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As utilities become more automated, will customers embrace change or stick to their old ways?
That was one of the questions on the mind of Mason PUD 3 staff, when one year ago, the public power utility began installing grid modernization equipment throughout its Washington state service territory.
The utility wanted to leverage updated infrastructure, increase operational efficiencies and improve reliability. This included helping its 34,000 customers to embrace new, digital, and automated ways of managing their energy, and interacting with the utility.
Located in a rural, retirement, and vacation community, PUD 3 has a large number of customers over age 55, a group that is less amenable to technological innovation – at least according to conventional wisdom. But experts at the PUD were surprised to discover that conventional wisdom did not hold, as many of their customers embraced the change.
So where do things stand a year later? Along with new insights into how open its customers are to change, Mason PUD 3 has experienced a number of benefits from its grid modernization journey, including improved outage management, and new operational efficiencies.
Those successes are tied to PUD 3 finding the right partner for its journey, National Information Solutions Cooperative, which offers a suite of fully integrated product solutions and services.
History of grid modernization effort
What prompted Mason PUD 3 to start down this path?
With aging infrastructure, PUD 3 had been monitoring the advanced meter market for many years. As the quality of products and services matured, it was decided that now was the time to upgrade. To take full advantage of the new technology, the utility also sought a replacement for its customer information system.
PUD 3 had good reasons for pursuing grid modernization. It was clear that newer technologies offered improvements that would help its customers. Customers would have an opportunity to monitor and better manage their energy usage. The utility could respond more quickly to outages, and notify customers about restoration in an automated fashion.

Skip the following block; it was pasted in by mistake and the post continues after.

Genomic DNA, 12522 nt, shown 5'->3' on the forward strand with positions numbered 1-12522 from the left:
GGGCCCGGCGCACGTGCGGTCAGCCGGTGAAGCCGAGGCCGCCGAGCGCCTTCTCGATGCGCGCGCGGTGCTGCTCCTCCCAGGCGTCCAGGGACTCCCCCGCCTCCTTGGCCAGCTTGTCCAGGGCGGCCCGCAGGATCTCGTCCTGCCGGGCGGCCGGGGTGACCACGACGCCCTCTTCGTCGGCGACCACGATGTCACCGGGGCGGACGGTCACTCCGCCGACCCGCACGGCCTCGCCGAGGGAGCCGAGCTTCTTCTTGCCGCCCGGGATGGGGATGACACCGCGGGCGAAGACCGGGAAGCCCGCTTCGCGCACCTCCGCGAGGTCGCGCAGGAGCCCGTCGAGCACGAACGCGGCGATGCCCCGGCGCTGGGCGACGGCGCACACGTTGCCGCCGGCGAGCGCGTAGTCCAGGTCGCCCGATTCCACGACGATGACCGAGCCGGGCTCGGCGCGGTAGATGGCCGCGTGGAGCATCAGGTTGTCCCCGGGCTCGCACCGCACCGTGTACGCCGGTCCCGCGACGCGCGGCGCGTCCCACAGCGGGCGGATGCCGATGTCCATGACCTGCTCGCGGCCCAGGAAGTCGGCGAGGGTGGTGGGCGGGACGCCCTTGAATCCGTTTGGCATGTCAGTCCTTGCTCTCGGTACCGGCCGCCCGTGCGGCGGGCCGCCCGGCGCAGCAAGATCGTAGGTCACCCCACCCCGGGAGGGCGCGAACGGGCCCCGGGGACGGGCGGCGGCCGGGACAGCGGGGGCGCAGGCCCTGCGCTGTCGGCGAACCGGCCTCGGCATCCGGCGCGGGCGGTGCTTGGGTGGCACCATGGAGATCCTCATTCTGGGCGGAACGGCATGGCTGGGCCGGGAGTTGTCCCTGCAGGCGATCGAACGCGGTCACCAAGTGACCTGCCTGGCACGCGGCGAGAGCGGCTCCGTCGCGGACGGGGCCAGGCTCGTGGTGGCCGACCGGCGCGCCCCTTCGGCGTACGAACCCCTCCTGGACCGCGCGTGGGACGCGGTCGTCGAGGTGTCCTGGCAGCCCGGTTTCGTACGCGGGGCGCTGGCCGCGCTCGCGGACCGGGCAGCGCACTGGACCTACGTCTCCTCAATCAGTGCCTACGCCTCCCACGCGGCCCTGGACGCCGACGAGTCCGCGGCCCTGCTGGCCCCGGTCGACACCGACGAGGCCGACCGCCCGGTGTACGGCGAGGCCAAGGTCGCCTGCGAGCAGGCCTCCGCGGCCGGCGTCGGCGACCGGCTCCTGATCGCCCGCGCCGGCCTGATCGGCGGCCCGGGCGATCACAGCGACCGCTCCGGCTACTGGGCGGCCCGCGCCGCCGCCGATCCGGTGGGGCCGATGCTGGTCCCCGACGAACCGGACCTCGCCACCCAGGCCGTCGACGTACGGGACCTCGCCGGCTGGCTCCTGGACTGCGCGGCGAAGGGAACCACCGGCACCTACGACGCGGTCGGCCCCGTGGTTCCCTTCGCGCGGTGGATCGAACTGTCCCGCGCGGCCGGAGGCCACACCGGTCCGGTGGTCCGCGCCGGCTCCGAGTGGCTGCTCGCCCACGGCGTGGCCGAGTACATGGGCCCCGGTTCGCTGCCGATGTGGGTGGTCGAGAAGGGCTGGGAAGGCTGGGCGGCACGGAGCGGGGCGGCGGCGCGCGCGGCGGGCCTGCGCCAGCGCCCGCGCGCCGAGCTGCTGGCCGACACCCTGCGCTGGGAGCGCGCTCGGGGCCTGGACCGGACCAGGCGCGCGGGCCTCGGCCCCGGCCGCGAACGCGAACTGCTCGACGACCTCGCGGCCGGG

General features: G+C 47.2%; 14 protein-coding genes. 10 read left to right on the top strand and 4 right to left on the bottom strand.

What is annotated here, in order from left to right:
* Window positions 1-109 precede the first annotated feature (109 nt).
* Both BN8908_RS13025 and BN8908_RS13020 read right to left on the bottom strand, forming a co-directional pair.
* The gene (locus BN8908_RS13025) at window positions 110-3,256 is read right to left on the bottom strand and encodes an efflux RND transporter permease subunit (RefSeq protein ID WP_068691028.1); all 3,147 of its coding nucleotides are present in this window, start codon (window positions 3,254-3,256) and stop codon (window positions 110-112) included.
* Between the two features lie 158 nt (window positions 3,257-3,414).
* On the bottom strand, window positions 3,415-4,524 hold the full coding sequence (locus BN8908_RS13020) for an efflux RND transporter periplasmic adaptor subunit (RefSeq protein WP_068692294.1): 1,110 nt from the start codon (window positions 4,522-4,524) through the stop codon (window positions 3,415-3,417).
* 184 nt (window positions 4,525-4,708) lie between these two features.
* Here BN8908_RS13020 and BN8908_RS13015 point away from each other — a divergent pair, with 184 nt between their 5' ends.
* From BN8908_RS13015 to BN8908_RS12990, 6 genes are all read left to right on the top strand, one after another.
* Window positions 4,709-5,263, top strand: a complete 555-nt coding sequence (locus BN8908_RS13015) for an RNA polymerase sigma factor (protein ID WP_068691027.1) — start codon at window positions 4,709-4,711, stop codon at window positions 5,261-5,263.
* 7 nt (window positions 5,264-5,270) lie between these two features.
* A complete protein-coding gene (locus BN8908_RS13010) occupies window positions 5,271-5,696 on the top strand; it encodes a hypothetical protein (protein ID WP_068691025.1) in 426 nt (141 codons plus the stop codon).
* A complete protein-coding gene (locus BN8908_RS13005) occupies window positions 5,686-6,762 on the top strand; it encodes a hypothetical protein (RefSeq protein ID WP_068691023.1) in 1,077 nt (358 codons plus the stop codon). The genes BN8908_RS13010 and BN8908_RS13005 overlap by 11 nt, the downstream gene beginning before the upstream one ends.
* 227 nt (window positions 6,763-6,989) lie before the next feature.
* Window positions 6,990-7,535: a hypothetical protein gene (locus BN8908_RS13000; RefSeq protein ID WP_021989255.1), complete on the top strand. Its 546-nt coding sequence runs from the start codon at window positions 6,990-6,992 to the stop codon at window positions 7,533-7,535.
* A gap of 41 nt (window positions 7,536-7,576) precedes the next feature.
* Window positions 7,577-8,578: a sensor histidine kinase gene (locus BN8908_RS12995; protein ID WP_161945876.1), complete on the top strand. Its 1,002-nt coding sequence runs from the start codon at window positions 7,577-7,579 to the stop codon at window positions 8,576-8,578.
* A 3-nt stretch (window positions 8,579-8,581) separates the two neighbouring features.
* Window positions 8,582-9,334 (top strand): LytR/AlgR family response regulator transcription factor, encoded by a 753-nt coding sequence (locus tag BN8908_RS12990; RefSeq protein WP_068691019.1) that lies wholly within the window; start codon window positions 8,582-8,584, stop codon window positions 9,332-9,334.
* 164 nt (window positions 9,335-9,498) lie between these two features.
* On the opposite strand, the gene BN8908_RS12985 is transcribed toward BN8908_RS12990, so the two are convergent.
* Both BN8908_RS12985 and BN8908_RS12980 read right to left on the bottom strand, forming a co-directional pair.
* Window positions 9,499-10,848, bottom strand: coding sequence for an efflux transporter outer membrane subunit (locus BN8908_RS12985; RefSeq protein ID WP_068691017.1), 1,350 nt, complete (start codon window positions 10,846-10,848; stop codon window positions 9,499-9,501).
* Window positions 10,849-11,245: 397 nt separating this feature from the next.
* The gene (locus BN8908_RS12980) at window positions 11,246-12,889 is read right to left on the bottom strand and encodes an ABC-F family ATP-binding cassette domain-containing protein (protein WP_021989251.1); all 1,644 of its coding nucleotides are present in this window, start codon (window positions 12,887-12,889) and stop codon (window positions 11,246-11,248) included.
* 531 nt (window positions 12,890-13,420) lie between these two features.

In addition, a large percentage of the PUD’s customers are seasonal, and would benefit from the ability to monitor energy consumption in their vacation/seasonal homes while away.
Advanced meters and new customer management software also offered an opportunity to make the utility’s job easier. Streamlining and better integrating data allows the utility to review customer data, and more quickly handle a problem or complaint.
PUD 3 began its quest for a software partner by seeking recommendations from expert consultants and neighboring utilities.
Among those recommended, NISC rose to the top. The St. Louis-based information technology organization develops, implements and supports software and hardware solutions for more than 800 primarily-US based public power, electric distribution cooperatives, independent telephone companies, and other entities.
The utility partnered with NISC to implement and support fully-integrated customer information and billing, accounting, work management, meter data management, mapping, outage management, and interactive voice response solutions.
After one year, good results
One year into the project, Mason PUD 3 has installed 14,000 of 34,000 advanced meters. The utility expects to complete the meter installation next year.
In addition, each of the NISC software modules have gone live. Already, the outage management platform has proved “revolutionary” for the utility, said Justin Holzgrove, PUD 3 engineering services and community relations manager. “We’ve been able to give our customers better information, quicker, as soon as we know it, and in a visibly pleasing way.”
The software generates an outage map available through SmartHub. Among other things, customers can learn why the outage is occurring and the estimated time of restoration. In addition, customers can view the geographic area affected and the size of the outage. The map does not specify exact addresses. “We want to protect our customers’ privacy,” Holzgrove said.
A utility-only internal version of the map offers more detail, down to the meter level, to help workers do their job. If customers call, the utility can better answer questions because the details are right at hand.
Line workers can receive and update outage information real-time via AppSuite, as they work the outage from the field.
While the map is valuable, the integration with SmartHub Messenger and CallCapture, NISC’s interactive voice response software, netted some of the biggest surprises.
Customers still have the option of reporting outages the old-fashioned way – calling and talking to a person. But a growing number are opting for automation, reporting online via NISC’s SmartHub, or using an NISC-supplied button-response system on their phones.
About 90 percent of customers who get in touch with the utility about an outage now use automation – belying the idea that older customers don’t respond to new technology.